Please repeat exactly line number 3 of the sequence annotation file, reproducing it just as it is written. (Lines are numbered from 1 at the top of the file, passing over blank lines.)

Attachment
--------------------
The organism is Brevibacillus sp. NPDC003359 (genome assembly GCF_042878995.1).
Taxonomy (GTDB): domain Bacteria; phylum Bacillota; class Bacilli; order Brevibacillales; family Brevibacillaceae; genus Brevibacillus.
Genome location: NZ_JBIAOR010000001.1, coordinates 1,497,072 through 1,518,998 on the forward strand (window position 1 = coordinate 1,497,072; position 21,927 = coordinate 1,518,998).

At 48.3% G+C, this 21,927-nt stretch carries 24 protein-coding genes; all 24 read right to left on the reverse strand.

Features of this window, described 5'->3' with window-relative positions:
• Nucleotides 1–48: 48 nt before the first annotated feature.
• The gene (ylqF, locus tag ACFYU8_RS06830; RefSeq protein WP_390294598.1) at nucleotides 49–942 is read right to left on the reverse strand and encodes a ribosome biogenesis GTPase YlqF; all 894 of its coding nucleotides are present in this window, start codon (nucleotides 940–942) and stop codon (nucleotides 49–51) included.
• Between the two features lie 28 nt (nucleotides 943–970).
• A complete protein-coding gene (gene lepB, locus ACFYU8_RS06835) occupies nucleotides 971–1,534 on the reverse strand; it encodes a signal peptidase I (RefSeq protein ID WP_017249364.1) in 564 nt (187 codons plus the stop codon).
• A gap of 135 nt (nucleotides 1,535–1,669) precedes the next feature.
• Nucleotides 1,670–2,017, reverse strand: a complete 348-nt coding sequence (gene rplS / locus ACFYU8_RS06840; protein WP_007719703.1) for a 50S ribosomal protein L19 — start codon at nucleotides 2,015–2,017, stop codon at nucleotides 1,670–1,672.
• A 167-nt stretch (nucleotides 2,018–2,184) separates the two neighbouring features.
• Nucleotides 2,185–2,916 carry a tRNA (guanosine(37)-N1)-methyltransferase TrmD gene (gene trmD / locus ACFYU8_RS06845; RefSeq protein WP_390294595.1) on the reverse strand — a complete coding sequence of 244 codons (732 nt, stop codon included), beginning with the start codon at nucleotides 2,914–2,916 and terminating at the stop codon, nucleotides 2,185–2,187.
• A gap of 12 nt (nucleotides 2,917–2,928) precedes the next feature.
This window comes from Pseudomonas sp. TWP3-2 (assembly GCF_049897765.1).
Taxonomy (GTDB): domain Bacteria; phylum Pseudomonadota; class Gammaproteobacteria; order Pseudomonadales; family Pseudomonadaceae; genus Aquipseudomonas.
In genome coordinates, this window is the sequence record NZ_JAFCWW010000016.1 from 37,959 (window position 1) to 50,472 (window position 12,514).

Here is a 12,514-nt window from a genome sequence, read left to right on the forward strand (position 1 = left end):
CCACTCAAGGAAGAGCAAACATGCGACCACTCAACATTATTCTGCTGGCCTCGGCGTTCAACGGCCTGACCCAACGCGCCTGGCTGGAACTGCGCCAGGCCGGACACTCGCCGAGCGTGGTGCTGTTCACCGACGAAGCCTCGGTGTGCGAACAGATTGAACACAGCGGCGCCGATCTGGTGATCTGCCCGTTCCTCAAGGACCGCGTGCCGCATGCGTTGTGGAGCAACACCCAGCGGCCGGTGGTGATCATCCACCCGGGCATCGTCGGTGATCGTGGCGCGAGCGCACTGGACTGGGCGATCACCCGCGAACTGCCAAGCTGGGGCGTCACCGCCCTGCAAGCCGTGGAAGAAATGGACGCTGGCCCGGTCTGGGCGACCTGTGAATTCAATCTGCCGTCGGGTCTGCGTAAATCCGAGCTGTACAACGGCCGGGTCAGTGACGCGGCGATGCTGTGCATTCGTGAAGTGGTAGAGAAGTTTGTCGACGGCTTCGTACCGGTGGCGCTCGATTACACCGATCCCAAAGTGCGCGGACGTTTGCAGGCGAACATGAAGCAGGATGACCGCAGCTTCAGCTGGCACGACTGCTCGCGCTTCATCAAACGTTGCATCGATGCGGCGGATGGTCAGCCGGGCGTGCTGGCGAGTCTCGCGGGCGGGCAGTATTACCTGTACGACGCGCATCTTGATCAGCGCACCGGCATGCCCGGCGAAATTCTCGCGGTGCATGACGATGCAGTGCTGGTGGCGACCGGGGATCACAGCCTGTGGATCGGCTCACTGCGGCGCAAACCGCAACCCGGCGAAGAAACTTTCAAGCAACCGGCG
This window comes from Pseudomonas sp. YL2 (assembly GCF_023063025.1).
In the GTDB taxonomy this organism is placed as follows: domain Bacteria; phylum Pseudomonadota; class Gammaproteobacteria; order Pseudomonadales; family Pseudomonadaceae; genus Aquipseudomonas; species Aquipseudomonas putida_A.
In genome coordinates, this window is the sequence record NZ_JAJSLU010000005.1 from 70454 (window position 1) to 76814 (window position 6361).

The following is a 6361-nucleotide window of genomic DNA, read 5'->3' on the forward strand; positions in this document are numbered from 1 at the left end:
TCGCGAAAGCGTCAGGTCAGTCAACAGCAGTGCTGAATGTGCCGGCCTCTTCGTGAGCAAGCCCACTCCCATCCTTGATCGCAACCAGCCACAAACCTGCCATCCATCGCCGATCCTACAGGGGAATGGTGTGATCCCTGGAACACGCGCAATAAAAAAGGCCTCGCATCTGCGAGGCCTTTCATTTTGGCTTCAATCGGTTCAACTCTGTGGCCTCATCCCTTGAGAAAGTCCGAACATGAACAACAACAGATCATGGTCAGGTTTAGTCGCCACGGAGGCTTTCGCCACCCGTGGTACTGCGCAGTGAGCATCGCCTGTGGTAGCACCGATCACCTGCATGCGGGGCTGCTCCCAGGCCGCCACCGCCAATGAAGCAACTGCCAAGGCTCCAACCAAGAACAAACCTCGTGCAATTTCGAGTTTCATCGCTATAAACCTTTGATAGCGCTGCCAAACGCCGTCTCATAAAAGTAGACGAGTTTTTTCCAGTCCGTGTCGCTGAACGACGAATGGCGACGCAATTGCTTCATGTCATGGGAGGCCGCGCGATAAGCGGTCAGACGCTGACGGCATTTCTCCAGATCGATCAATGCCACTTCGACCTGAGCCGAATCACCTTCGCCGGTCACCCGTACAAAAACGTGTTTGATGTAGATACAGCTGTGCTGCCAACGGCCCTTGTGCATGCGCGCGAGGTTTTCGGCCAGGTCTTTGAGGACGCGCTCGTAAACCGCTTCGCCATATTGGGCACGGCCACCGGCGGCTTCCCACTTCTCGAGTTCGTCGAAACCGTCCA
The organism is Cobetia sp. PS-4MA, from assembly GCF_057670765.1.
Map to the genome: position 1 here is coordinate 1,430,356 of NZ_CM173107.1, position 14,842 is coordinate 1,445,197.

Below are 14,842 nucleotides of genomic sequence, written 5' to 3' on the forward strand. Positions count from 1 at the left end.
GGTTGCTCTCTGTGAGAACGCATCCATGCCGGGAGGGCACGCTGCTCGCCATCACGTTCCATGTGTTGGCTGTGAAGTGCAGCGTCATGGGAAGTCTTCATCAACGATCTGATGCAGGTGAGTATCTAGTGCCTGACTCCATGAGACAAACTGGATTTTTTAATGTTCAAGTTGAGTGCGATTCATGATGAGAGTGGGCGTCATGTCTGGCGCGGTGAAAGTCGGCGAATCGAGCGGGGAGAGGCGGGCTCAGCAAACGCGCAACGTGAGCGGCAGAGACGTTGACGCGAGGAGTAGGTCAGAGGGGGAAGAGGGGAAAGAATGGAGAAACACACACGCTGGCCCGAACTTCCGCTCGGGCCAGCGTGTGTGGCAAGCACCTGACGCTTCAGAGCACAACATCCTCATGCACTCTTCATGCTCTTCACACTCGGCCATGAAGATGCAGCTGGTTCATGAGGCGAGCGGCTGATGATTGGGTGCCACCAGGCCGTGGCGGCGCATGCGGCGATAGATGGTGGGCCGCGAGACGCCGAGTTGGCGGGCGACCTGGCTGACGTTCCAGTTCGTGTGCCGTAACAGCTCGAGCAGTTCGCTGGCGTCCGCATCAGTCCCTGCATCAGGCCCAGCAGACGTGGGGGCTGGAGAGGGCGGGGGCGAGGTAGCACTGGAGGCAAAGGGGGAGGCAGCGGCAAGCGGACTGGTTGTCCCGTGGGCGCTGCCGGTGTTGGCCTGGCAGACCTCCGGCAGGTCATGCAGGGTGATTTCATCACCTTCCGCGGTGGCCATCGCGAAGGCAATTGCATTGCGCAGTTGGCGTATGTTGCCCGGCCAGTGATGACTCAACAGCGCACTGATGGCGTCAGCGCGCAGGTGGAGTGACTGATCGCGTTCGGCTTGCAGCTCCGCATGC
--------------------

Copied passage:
Genome location: NZ_JBIAOR010000001.1, coordinates 1,497,072 through 1,518,998 on the forward strand (window position 1 = coordinate 1,497,072; position 21,927 = coordinate 1,518,998).